shop / freelancer

< Previous | Next >

as_99

Senior Member
Arabic
IF I want to distinguish between an official competitor, who has a shop, office, official area, etc, to sit in and present his / her services and freelancer, who has no official place to sit in, what can I say?

Let's for example talk about the photophy industry, I would say about the official competitors "Studio" versus freelancer photographer, but I am not quite sure about this.

Please advise.
 
  • Parla

    Member Emeritus
    English - US
    Is this a contest? What do you mean by "competitor"? The opposite of "freelance" (which means self-employed) is "staff" or "employee"--not "competitor". Many freelancers have studios or offices. Perhaps if you give us some context about the situation and what thought(s) you want to express, we'll be better able to comment.
     

    EStjarn

    Senior Member
    Spanish
    I would say about the official competitors "Studio" versus freelancer photographer, but I am not quite sure about this.
    In the particular case of photography, they can be called studio photographers and street photographers, respectively. Here are some Google Books examples:
    Street photographers usually congregate in small groups at more or less touristy sites and photograph primarily African tourists, who have the photos taken as proof that they were "there." (2003)

    These photographers were followed by first generations of independent itinerant photographers, who moved from village to village, of street photographers and studio photographers in urban areas. (2009)

    Park has come to be an imaginative supplement to migrant and refugee desire, and this has led to a clustering of street photographers alongside the taxis and hawkers. (2008)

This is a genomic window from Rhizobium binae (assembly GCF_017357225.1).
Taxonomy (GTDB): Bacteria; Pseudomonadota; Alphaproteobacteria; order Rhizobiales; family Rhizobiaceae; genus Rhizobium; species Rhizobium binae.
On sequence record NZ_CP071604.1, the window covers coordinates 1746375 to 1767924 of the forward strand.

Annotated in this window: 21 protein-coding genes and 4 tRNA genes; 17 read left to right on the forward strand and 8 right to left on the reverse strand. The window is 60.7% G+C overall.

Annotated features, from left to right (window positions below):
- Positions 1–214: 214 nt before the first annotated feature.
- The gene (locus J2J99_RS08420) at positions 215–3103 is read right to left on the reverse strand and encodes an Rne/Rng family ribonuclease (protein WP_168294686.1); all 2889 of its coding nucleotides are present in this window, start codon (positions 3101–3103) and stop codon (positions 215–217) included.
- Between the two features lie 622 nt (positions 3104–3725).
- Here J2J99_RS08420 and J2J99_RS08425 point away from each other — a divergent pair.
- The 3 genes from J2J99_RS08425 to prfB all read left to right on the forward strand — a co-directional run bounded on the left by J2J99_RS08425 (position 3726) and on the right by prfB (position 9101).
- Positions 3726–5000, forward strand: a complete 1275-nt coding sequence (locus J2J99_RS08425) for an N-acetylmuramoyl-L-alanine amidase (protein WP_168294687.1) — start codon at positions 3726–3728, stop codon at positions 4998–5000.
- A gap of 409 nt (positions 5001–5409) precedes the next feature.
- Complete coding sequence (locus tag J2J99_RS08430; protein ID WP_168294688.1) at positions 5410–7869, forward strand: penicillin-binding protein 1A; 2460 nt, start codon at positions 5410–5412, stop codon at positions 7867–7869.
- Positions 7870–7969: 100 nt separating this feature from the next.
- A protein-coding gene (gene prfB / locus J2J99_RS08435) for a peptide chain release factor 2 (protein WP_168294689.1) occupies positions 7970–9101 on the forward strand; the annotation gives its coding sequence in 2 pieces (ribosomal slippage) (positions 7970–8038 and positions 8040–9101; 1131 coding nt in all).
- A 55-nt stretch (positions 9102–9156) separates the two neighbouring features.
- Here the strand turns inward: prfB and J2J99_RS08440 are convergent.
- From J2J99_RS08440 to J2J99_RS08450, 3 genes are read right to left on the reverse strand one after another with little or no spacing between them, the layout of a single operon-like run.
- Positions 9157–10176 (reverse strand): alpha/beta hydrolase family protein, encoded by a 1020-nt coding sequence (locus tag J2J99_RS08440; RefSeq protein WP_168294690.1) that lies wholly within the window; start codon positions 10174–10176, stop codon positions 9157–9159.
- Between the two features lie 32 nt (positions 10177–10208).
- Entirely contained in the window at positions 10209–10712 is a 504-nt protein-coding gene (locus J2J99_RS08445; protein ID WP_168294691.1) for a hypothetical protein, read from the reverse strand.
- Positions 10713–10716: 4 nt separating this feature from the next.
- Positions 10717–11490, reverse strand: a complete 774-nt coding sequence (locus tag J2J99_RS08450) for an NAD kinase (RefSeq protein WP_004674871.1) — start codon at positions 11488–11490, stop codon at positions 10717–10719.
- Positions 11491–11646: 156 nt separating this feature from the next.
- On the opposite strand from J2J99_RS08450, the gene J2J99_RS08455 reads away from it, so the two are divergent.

~ Note that in some regions of the world you'd be hard pressed finding street photographers in the sense implied above. However, the term has a second sense: photographers who photograph people in public places for 'art's sake'; i.e. street photography is a particular genre of photography.
     
    Last edited:

    Parla

    Member Emeritus
    English - US
    In the particular case of photography, they can be called studio photographers and street photographers, respectively. [...]
    This does not apply in the US (we don't have photographers who conduct their business in the streets), nor does it respond to AS's original question, which dealt with freelancers and was not limited to photographers. We are still waiting for context and for an explanation of the part that "competitor" (mentioned in the original query) may play.
     

    EStjarn

    Senior Member
    Spanish
    This does not apply in the US (we don't have photographers who conduct their business in the streets)...
    I don't notice anything in the original post which qualifies the question to relate to the conditions prevalent in the U.S in particular.

    ...nor does it respond to AS's original question, which dealt with freelancers and was not limited to photographers.
    Quoting from the OP:
    "Let's for example talk about the photophy industry, I would say about the official competitors "Studio" versus freelancer photographer, but I am not quite sure about this."
    This is the context we often ask for in the forum before we answer a question, and I chose to reply to this specific part of the query.

    We are still waiting for context...
    I don't feel the original post needs more context; to me it is sufficiently clear as it stands. That it may not comprehensible to every other member should not, I think, stop those who feel they do understand from replying.

    ... and for an explanation of the part that "competitor" (mentioned in the original query) may play.
    One of the meanings of the word 'competition' is, according to AHD, "rivalry between two or more businesses striving for the same customer or market." And a competitor, here, is someone that competes with another in business. The word which the original poster is not clear about is 'freelance photographer'. My suggestion is that it should be 'street photographer'. And as has been pointed out, street photographers are not seen in all parts of the world.
     
    Last edited:

    as_99

    Senior Member
    Arabic
    Folk,

    My point was about differentiation between the Studios, who have official physical office, shop, premises, place, etc, registered as a business and between those who practicing this profession without official obligations such as physical place, official name registered, etc.

    I hope you all get the point.
     
    < Previous | Next >
    Top